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A redesign for life: Welcome to your new look Music Week

“Like Doctor Who, you’ve got to regenerate.” Not my words Lynn, but the words of Ben Cooper elsewhere in the new edition of Music Week. He was talking about how BBC Radio 1 has survived for 50 years, but ...

Carry on camping: Why the festival experience must retain its sense of community

The great British festival weekend has long been an important rite of passage for our nation’s youth. In my day, the camping side of things – pitching your tent next to someone who, after three days, would either end up a lifelong friend or someone you would gladly see fall into the ‘long drop’ toilets – was as exciting, sometimes more so, than the bands.  The times, however, are a-changing, as no one sings around a campfire anymore. This week’s Music Week festival season debrief suggests the old school camping model is under threat from newer, fancier, more metropolitan events where everyone can go home after a hard day in the field. Fair enough. Time is an increasingly precious commodity. The expense of a festival weekend can rival that of a foreign holiday, except with less chance of coming home with a tan. But you can’t help but worry that making the outdoor gig experience easier and more disposable may ultimately have an impact on the thing that really matters: the music. Anyone who’s endured a wet Glastonbury will know the healing power of the perfect set at the perfect time, and how entire audiences can bond with artists for life as they overcome adversity together. But, while the increasing drive towards shorter, more accessible events – not to mention the rise of golden circles and glamping areas – may ultimately help festival bottom lines, it threatens to rob the festival experience of its most important component: that feeling of community. After all, if we’re not all in it together at a festival, then we might as well all stay at home.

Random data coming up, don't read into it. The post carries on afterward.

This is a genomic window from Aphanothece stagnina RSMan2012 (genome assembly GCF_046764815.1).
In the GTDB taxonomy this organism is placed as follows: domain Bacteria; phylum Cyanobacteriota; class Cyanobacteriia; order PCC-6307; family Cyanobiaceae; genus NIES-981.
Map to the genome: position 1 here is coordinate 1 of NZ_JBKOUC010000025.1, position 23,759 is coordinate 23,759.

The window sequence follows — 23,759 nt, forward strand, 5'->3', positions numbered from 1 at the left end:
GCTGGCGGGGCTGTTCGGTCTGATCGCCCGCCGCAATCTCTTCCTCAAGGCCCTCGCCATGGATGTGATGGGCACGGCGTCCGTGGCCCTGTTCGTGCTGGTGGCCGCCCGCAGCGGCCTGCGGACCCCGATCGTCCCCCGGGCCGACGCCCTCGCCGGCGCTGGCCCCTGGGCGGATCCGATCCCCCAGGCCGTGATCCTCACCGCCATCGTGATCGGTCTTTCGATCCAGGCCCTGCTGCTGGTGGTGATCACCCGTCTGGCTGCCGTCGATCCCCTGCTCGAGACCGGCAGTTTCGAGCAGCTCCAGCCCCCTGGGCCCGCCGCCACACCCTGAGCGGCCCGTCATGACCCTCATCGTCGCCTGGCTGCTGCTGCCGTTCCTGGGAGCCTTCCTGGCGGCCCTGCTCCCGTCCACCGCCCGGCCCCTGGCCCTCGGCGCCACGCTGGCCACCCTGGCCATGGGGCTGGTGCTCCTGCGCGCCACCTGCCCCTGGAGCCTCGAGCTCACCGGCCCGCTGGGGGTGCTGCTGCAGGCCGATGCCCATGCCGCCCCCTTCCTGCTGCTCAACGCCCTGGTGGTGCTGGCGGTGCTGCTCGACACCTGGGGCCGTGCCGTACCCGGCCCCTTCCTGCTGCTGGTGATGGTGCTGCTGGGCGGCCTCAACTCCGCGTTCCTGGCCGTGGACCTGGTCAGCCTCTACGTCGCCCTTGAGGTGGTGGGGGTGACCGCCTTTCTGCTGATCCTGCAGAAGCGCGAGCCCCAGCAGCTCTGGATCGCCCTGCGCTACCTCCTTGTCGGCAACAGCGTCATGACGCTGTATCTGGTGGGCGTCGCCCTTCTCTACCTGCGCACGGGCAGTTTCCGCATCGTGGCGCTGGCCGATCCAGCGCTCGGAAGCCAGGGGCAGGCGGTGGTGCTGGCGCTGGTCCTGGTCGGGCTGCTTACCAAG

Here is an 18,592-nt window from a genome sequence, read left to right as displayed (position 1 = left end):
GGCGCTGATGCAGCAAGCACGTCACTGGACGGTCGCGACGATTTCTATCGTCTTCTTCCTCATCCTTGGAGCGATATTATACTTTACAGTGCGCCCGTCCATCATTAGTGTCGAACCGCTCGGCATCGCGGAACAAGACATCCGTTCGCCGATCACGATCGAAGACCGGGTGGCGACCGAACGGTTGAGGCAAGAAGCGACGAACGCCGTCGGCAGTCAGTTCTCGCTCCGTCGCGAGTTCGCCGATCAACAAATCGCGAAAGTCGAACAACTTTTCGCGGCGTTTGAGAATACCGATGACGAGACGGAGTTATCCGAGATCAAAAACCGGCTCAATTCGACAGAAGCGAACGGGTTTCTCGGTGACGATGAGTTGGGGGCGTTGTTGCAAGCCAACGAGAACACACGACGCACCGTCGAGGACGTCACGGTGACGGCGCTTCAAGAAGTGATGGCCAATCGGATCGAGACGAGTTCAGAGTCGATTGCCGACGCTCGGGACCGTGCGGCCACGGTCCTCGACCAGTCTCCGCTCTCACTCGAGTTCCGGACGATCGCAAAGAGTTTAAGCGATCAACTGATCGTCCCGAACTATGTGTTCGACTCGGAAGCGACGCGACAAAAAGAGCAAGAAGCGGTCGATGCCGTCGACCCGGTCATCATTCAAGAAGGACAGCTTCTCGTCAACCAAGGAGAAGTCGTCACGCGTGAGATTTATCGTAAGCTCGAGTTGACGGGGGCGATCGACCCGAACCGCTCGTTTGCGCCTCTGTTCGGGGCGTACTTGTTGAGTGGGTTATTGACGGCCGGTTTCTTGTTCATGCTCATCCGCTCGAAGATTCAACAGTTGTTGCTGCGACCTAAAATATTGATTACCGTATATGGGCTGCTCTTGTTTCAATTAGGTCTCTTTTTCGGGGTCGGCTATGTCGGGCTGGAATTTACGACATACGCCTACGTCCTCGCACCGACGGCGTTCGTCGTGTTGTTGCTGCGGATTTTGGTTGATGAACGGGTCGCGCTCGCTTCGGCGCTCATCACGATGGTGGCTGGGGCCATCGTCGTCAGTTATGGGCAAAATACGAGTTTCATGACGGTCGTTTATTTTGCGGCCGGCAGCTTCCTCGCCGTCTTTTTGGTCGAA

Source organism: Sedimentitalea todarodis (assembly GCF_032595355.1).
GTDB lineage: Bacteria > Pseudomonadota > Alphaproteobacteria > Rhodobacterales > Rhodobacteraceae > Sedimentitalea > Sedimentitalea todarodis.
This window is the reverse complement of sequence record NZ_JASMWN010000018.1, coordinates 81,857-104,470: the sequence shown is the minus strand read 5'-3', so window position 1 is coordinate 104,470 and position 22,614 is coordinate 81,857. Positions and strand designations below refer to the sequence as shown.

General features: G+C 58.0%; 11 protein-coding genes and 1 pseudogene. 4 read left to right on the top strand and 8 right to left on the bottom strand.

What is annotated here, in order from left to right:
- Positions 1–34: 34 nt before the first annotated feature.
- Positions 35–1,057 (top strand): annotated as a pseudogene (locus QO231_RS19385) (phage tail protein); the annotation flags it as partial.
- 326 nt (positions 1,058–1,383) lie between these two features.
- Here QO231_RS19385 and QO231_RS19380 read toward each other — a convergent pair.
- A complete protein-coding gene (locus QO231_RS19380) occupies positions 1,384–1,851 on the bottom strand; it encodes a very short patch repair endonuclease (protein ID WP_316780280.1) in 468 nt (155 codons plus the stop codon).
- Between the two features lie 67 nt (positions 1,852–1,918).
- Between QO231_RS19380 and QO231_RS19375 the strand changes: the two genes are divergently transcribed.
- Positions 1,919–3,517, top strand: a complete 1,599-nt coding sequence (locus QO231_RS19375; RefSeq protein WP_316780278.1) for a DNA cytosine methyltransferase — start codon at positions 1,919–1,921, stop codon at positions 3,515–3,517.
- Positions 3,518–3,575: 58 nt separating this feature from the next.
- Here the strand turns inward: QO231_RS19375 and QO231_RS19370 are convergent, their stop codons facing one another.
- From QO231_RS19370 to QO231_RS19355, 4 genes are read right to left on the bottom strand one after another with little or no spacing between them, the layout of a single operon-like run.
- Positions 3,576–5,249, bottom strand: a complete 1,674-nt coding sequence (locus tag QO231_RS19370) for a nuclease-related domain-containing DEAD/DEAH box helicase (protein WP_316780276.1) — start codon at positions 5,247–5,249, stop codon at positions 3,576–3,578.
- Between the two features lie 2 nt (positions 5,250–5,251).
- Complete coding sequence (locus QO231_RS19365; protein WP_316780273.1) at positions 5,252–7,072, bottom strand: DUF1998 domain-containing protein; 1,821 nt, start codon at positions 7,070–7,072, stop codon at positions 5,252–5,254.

Burn after Reading: Why rock needs streaming hits to thrive

Festival season may extend well into September these days but, for some of us, Reading (or Leeds, if you’re in the north) will always be the summer’s last hurrah; a chance to reflect on the preceding months and assess exactly where music is right now. This year, the sun shone ferociously, shining a harsh light on one of those musical sea changes you only really see at Reading. Ironically, for what has always been the greatest rock festival on earth, the Reading zeitgeist shifted, perhaps decisively, away from the genre that’s long been its heartbeat. Rock still represented the majority of acts on the bill. But, with a few notable exceptions, it was dance, grime, urban and rap acts that pulled the biggest crowds and attracted the biggest buzz, certainly amongst the younger end of the demographic (which appears to be basically everyone these days). Rock remains king of the albums chart – Queens Of The Stone Age (pictured), who played one of the many secret shows at Reading & Leeds, made mincemeat of the opposition to debut at No.1 last week – and still soundtracks big movies and sells tickets like nobody’s business. But you have to wonder if the genre’s inability (or perhaps unwillingness) to deliver hit singles is cutting it off from refreshing its fanbase. Earlier in the year, Music Week exposed what you can either see as rock’s streaming problem or streaming’s rock problem. But either way, when only Liam Gallagher seems to have the clout to deliver a Top 30 rock single and Reading, the genre’s once-impregnable citadel, shows signs of moving on, the warning signs are there. Rock will never die, but if it wants to truly live, some hits might help.

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